How UK labs are adapting to new working conditions
The Royal Society reports that every £1 invested in medical research delivers a return equivalent of around 25 pence every year, forever.
Owing to the current global situation, many of these vital investments are on hold. However, the sector is adapting to the new landscape.
Here, Katie Gray, Senior Marketing Executive at Lab Innovations, explains how UK laboratories are remaining productive during the lockdown.
A functioning lab requires two things — scientists and a safe place to work. In any normal circumstance, these would be fairly easy to get your hands on. However, under the current circumstances, creating a safe working space and putting the right scientist in touch with the right business or research group is more difficult.
The UK has fought the devastating effects of COVID-19, with healthcare workers, scientists and researchers operating on the front line.
Despite the UK’s requirement for talented scientists, one effect caused by the pandemic is that many scientists working on non-critical research have been furloughed. This means that there are many highly skilled researchers desperate to work.
Furloughing also means that many laboratories with specialised equipment, such as containment level 3 facilities, liquid handling equipment and qPCR/PCR equipment, are not currently being used. With hospitals and businesses in desperate need of testing capacity and specialists to analyse test samples, the market requires a tool to bring these dissociated pieces together.
Scientists on Standby is a rapidly conceptualised and launched tool in response to the COVID-19 crisis. The founders of the project are working to try and relieve the pressure on UK diagnostic testing laboratories and facilities by pairing hospitals and businesses with furloughed scientists and unused equipment.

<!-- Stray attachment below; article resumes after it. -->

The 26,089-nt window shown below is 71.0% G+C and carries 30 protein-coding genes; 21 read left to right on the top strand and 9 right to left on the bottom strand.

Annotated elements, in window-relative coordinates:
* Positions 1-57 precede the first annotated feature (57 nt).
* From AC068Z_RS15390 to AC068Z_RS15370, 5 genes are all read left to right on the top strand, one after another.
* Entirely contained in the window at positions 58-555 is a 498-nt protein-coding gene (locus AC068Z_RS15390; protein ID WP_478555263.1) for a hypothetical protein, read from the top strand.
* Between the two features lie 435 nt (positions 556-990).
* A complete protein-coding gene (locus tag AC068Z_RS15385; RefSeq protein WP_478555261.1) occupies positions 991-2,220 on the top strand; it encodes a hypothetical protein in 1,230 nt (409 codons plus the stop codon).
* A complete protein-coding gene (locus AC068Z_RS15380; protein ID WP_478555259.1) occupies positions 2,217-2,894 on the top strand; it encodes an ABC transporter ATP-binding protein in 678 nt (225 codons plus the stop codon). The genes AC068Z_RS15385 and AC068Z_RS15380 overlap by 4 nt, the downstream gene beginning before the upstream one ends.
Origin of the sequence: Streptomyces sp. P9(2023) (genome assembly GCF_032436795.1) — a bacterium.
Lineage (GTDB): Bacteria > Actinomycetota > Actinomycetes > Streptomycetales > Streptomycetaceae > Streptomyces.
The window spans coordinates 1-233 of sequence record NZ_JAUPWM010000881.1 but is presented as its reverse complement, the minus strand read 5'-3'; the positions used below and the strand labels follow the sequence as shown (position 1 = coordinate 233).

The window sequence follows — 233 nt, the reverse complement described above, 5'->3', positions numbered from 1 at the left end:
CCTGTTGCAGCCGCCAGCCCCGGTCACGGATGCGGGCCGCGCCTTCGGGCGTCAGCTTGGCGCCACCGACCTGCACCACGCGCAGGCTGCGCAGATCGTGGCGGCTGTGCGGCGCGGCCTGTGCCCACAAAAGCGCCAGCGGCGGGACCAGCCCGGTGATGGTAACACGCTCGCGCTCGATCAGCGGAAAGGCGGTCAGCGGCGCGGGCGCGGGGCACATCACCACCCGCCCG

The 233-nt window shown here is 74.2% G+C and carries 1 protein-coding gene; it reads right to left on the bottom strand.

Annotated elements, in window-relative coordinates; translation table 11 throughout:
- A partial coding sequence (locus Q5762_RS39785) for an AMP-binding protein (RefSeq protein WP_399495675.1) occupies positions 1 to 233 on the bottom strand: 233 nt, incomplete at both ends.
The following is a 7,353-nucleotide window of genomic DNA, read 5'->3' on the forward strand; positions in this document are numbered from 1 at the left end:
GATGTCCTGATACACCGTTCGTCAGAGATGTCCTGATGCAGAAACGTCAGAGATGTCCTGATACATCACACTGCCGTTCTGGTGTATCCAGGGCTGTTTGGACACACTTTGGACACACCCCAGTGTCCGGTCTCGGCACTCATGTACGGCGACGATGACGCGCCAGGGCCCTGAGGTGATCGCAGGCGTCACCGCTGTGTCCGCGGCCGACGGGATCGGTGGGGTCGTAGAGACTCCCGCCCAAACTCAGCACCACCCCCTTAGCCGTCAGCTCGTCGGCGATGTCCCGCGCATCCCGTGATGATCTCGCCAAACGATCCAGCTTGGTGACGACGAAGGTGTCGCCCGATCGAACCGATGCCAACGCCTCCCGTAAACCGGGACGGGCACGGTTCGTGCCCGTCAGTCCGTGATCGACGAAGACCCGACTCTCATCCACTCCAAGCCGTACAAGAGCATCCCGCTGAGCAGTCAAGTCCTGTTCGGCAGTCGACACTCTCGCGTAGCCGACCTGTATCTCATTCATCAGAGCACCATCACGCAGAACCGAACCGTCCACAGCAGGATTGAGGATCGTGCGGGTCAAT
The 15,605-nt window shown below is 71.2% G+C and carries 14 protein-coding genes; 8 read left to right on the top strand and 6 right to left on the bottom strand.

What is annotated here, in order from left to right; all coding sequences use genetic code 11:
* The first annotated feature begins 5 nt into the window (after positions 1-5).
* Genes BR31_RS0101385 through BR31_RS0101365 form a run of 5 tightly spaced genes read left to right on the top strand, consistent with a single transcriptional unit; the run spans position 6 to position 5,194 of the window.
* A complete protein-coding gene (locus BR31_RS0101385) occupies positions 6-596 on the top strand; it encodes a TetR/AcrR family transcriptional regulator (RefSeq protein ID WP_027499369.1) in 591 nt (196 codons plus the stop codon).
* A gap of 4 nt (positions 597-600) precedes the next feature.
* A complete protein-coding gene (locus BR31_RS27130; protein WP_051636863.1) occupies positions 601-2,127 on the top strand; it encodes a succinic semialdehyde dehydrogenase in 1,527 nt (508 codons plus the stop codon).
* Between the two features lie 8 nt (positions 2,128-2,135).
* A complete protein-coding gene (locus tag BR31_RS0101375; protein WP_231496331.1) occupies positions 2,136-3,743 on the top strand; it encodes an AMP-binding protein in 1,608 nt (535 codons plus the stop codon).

The portal enables scientists with relevant skills and experience to volunteer their time, expertise and support for COVID-19 screening and testing.
“Initially, we were inspired by how companies and people within the life industry rallied together during the first few weeks of the crisis,” explained Dr Paul Avery and Dr Clare Russell, founders of Scientists on Standby.
“We were looking for novel ways that we could help in the battle to diagnose and treat COVID-19. Over half of the BioStrata team has experience working at the lab bench and many wanted to know if there was a way to volunteer their expertise to help. At the time, there were no options available, so we created one — and Scientists on Standby was born.”
Many life changing discoveries take place in the lab, but there is a problem. Some labs are small, cramped spaces where social distancing isn’t possible. This has meant that many laboratories have had to close, because they cannot guarantee adequate social distancing standards for scientists and lab technicians.
However, technicians are working hard to try and upgrade labs to help them get back into action and also use the resources they have on hand as effectively as possible. In fact, when Aston University’s laboratories were forced to close earlier this year, they decided to make the most of the situation by converting equipment to help produce hand sanitiser, while also rounding up unused PPE to deliver to the NHS.
“Technical colleagues across Aston’s laboratories have been working extremely hard,” explained Jiteen Ahmed, Technical Manager at Aston University.
“They enabled the safe and successful shutdown of both teaching and research labs and for us to aid the NHS in its time of need. These latter activities, in direct response to the combined effort to tackle COVID-19, have really boosted the morale of the academic and technical community during these challenging times.”
Following a period of downtime, it’s important that the laboratory industry has the means to bounce back quickly and effectively. To ensure this happens, it’s important for lab professionals to come together, celebrate their achievements and plan for the year ahead.